1. nor was it necessary for the Nazis to genocide out of existence recalcitrant aboriginal peoples who’d made their homes on desirable land for pasture and cultivation

        You don’t know much about Nazis and Hitler and lebensraum, do you?

        1. “You don’t know much about Nazis and Hitler and lebensraum, do you?”

          I know a bit. The Nazis and Hitler reserved their deepest hatred to Jews and Bolsheviks, whom they saw an urban threat. The peasants of Nazi occupied territory in Ukraine welcomed the Nazis and were not subjected to similar treatment. Same with the agricultural population of France and other Nazi occupied territory. Same with the agricultural workers of Germany herself.

          1. The peasants of Nazi occupied territory in Ukraine welcomed the Nazis and were not subjected to similar treatment.

            Yep, you don’t know much.

            Same with the agricultural population of France and other Nazi occupied territory. Same with the agricultural workers of Germany herself.

            A whole lot you don’t know, if you think those are apt comparisons.

            1. I suppose I should clarify the minor part you got right. The Slavs did indeed welcome the Nazis as liberators from Communism — the Nazis didn’t care, persecuted and murdered millions anyway, and when the Communists came back, they were persecuted again and more murdered.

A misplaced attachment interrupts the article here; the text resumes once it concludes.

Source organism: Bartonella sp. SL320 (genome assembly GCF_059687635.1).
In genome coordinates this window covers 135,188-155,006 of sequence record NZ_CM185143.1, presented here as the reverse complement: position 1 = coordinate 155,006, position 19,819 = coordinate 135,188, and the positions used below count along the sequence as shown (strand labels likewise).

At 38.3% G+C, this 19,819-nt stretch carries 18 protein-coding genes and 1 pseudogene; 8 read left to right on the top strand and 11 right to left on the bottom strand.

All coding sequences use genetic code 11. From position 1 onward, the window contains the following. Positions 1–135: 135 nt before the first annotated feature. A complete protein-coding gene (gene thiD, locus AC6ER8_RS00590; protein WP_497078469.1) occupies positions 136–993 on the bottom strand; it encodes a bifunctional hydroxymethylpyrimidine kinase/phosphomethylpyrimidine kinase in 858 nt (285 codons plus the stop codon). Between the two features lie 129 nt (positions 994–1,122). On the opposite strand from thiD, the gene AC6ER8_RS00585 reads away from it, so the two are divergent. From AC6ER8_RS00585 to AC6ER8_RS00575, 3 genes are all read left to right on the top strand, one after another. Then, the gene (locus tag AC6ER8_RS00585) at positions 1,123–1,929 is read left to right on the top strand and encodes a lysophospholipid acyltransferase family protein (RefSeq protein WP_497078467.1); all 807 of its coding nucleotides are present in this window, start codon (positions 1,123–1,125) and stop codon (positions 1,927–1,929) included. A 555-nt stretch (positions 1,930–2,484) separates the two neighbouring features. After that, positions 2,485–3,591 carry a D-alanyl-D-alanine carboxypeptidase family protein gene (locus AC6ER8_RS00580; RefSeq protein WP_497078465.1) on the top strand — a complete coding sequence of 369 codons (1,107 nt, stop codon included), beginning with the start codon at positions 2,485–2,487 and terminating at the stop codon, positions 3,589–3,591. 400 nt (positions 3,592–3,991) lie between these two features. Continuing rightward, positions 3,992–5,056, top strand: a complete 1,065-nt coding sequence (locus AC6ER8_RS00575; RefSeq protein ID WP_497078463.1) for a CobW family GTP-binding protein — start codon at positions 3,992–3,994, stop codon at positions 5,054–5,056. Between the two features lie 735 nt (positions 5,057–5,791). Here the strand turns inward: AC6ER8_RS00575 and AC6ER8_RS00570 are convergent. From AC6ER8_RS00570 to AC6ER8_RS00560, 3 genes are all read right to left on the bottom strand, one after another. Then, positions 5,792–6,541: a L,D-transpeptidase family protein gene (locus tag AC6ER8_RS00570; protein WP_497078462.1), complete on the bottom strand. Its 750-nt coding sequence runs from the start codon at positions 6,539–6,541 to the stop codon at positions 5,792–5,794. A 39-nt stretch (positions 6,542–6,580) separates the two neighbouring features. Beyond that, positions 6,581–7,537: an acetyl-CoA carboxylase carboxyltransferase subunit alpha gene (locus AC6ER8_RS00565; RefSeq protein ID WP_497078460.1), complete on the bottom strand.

1. “I suppose I should clarify the minor part you got right.”

                That is surprisingly fair-mined of you. May I complement you on your spelling?

                1. Judging from how much else you got right, my spelling must be as atrocious as the Communists’ and Nazis’ human rights.

            2. “Yep, you don’t know much.”

              I don’t think agricultural methods and policies significantly changed under the Nazi regime. Mechanization was largely a done deal by the time Nazis came to power, and had been accomplished without the murder and atrocities that characterized the process in China, USSR and USA.